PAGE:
August 31st, 2007 at 2:17 pm
    indeed, i agree. Surely with the virtual standstill in the polls, the P.M is motivated to go longer in waiting to call the poll. Anything after 1 December would likely tick off holidaying punters – I suspect he’s waiting/hoping for at least a little shift (firmly reflected in at least a couple of polls) back toward the coalition before starting a relatively long campaign period which will focus heavily on attacking Rudd as leader. I’m not ready to drop the rabbit in the hat idea just yet. A 1 December poll would give the P.M the two October sitting weeks to try out a couple more tricks (writs would need to be issued by 29 October)…maybe even have Abbott launch an outrageous slur against Rudd under the protection of Parliamentary privelege – who knows what might get tossed out there? The Government is looking increasingly desperate and I can’t see any advantage for them in not waiting until late Nov / 1 Dec. Any negative economic news (as you’ve said A-C) could likely be spun in the Government’s favour as cause for caution on changing teams. I suspect there might be people in the Coalition advising Howard that he needs to get himself and his team looking more like a Goverment that is in control and on the move etc….the additional sitting weeks in October might just be an opportunity to try that out.
    Just a thought.

  8. 162
    Paul K Says:
    October 4th, 2007 at 3:03 pm
    [ 158
    Nostradamus Says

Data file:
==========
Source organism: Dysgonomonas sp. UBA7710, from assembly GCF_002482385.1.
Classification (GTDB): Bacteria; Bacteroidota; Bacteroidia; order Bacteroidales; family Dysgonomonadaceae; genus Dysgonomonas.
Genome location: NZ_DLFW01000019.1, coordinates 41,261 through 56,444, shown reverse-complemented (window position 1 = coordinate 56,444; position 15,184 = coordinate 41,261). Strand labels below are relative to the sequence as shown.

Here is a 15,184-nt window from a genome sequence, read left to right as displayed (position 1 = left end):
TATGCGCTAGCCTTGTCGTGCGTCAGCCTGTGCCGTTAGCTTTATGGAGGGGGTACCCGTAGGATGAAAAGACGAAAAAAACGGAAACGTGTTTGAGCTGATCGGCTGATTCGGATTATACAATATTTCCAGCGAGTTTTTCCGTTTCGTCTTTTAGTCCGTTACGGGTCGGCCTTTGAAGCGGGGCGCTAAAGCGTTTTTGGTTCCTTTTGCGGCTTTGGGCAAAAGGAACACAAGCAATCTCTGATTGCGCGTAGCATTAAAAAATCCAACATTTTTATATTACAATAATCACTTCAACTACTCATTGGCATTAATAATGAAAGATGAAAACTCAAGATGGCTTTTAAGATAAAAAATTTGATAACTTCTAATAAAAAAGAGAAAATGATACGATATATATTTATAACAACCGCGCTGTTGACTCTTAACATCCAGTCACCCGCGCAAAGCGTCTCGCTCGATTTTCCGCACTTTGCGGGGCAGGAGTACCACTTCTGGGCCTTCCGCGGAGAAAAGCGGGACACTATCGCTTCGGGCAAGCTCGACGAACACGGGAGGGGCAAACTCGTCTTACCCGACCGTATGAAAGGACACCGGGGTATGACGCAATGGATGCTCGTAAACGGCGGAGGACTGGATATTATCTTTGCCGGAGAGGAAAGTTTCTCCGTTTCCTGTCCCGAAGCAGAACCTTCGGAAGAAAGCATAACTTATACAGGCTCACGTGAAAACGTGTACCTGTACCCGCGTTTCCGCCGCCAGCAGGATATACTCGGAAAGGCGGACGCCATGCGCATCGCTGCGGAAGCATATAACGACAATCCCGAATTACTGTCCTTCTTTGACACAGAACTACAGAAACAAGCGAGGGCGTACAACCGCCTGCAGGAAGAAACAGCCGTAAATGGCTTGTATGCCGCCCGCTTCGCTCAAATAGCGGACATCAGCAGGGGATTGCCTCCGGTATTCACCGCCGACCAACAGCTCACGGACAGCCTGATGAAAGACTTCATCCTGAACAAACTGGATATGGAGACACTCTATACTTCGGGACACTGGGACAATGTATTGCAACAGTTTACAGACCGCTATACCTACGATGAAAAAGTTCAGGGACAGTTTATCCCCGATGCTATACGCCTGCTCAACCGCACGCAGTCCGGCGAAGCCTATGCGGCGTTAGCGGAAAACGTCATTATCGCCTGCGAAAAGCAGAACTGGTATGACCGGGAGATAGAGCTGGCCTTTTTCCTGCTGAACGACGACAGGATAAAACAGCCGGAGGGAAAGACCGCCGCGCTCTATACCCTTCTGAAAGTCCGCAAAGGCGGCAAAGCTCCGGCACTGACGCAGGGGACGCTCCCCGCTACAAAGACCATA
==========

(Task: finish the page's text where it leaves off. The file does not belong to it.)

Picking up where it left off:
Bible Belt suburban electorates ]

    we have an american style bible belt now?

    I moved to Oz because I have family here and I love the country but a secondary reason was that I wanted to get the h*** out of the straight lace conservatism of the USA. Please, pray tell where these places are if they exist? I want to steer clear of them 😉

  9. What is it about hills? The Adelaide Hills area is a hotbed of Christian conservatism as well. Actually, it isn’t just the hills, it’s the valleys as well. The Clare and Barossa Valleys are full of Lutherans.

    Not that there’s anything wrong with that…

  10. fiztig at 100 – In Mitchell at least, I don’t think it would make any difference. As someone else said somewhere, Hawke’s maiden speech should be a cracker.

    Someone like Abbott will probably eventually sit him down for a quiet chat and tell him something like “Son, it’s all very well to be true to your principles. But the idea in this game is to actually impress more people than you p*ss off. We don’t get it right all the time. But you get it less right, more often…”

    Lindsay voter at 113 – Bradbury will win Lindsay. There can be very little real doubt. The people who show up for something like Insight may well not be representative. Lindsay, at least, is a must win for Rudd.

  11. I’ve seen the word “hubris” mentioned a few times on this thread.

    Is “hubris” something they serve in Lebanese restaurants, or is it something that’s found in the soil?

  12. The Chinster, the Barossa lutherans are a fairly quiet lot, quite a few families from the Italian community has shifted up there from the market garden plains over the last few years.

  13. #168. I hope you are right Josh. I’m working on my WA rellies but they are in fear of militant union bosses. Aaaaaaargh!

  14. “Can’t believe that Andrews has the front to dismiss one of the highest law enforcement officials in the land in favour of his “anecdotal” evidence.”

    Well, it’s consistent with his action on Haneef.

    On Jon Faine today, Bazz Cassidy mentioned the Libs were dusting up their old “Learner Latham” adds for another run, with a couple of adjustments. Apparently they’ll barely mention Rudd or Howard because of the current popularity of each.